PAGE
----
Measures being put in place to tackle mental health among youth
– Minister Anthony
With the world quickly zeroing in on the importance of mental health following the advent of COVID-19, the government is rolling out a series of short and long-term plans to address mental health across the country.
Aside from the recent passage of the Suicide Prevention Bill, which was a monumental milestone for mental health in Guyana, the Health Ministry recently hosted a well-being conference targeting mental health.
The conference saw experts from across the world weighing in and offering solutions to tackle concerns about mental health locally, regionally and internationally.
However, most recent government interventions to tackle the serious issue are directed towards youth.
These include the introduction of Child Psychiatry Clinics, a classroom for children diagnosed with autism and autism spectrum disorders, and in-school mental health programmes.
Health Minister, Dr Frank Anthony, told the Department of Public Information (DPI) that the child psychiatry clinics were previously conducted at the Georgetown Public Hospital Corporation (GPHC), but have now grown to span several regions.
He said that the clinics aim at making mental health services more accessible to all age groups in every region of Guyana.
“We have now extended those clinics…so it is now offered at least once a month in different regions. So right now, we are in Regions Three, Four, Five and Six, and the intention is to expand it to other regions as well. So that’s one way of offering and expanding access to some of these services,” he explained.
Noting that the classroom for children with neurological development disorders would be expanded at the Ptolemy Reid Rehabilitation Centre, he said that the move is anticipated to bring welcomed relief to the parents of children with these special needs.
“It is important because when children are diagnosed with these illnesses, the parents do not have access to take them somewhere where they can be properly educated.
“And even if there are schools, whether they exist in the private sector or the NGO sector, it is usually too expensive for most parents….So, we have started this classroom with the intention of providing the additional help to these parents, and of course, to the child, who is the main beneficiary”.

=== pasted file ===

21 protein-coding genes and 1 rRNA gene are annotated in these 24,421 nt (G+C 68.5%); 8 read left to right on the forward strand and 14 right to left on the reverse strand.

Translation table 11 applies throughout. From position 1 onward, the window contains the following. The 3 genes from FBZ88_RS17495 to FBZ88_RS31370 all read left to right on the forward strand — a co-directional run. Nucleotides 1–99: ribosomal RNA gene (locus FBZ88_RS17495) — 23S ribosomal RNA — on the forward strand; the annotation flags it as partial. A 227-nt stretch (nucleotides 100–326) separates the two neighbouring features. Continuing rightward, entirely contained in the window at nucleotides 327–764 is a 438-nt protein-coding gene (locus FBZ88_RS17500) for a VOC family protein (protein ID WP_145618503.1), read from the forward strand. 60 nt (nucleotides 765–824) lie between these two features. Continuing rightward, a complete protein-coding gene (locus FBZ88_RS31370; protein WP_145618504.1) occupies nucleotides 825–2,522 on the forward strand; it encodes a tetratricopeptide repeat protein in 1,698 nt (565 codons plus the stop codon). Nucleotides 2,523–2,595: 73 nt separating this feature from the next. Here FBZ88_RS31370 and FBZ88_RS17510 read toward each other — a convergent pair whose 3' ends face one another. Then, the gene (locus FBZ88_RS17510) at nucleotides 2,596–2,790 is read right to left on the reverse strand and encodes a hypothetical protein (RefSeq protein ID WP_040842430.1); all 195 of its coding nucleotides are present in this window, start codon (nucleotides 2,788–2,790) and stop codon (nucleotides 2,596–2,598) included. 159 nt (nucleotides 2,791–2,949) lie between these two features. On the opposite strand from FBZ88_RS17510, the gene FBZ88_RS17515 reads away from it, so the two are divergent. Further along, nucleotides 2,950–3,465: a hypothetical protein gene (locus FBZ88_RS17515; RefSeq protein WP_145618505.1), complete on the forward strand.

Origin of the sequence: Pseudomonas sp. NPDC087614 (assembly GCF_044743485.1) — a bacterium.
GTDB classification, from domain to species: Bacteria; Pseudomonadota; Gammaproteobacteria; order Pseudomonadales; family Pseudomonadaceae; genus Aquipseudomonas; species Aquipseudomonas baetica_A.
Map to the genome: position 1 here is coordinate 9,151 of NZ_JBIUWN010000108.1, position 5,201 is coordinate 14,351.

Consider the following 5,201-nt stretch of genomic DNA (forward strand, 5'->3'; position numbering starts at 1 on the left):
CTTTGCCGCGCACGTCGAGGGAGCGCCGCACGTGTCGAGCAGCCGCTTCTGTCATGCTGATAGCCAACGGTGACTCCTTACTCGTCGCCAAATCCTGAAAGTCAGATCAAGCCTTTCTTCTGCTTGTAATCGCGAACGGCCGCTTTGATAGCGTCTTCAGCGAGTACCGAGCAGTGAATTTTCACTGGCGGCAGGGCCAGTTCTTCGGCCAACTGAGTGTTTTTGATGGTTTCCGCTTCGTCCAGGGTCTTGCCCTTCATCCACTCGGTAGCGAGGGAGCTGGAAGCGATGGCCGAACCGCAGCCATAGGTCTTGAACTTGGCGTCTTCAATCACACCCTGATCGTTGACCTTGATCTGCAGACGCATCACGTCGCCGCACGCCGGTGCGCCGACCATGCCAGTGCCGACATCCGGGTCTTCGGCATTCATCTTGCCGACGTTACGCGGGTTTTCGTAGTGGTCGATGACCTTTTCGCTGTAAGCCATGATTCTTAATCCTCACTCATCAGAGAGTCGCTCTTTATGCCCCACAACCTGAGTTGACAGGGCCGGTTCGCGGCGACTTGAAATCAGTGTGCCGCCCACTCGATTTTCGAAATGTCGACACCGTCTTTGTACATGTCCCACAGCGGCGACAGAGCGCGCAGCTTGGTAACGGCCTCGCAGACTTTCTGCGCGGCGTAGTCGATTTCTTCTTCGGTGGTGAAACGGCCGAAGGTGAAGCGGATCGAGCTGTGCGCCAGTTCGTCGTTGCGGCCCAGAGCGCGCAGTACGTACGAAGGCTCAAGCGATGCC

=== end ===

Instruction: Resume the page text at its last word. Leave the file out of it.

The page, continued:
As it relates to tackling the issue of youths’ mental health in school, the ministry is preparing for the rollout of a resilience-building training programme.
The programme is being conducted by the International Development and Relief Foundation (IDRF), a Canadian Non-Governmental Organisation (NGO), under a larger project to tackle mental health issues in Guyana.
The project, which received CAD $2.9 million in funding, is expected to benefit some 67,750 persons over a five-year period.
“So, they are going to be going into the school system, working with young people in the school. The intention is to reach at least 6,000 children, and what we want to do is train trainers so that these young people, once trained, would be able to train others, and use the techniques offered by this resilience training to be able to do better and not drop out of school, or have these problems relating to mental disorders and so forth,” Dr Anthony expressed.
In addition to working with schools, members of the President’s Youth Council will also receive resilience training, and under a trainers’ programme, receive coaching on how to train others as well.
“Of course, there are other avenues. Because as we strengthen our primary healthcare system, and we train more doctors and healthcare professionals to be able to detect mental health disorders, children who would have, let’s say depression or anxiety, when they come to the health centres, we’ll be able to diagnose them, and once we diagnose them, we will be able to offer treatment, or management.
“So that would be initiated at the primary healthcare level, and if needed, they can be referred up, to the hospital and so forth,” Minister Anthony said.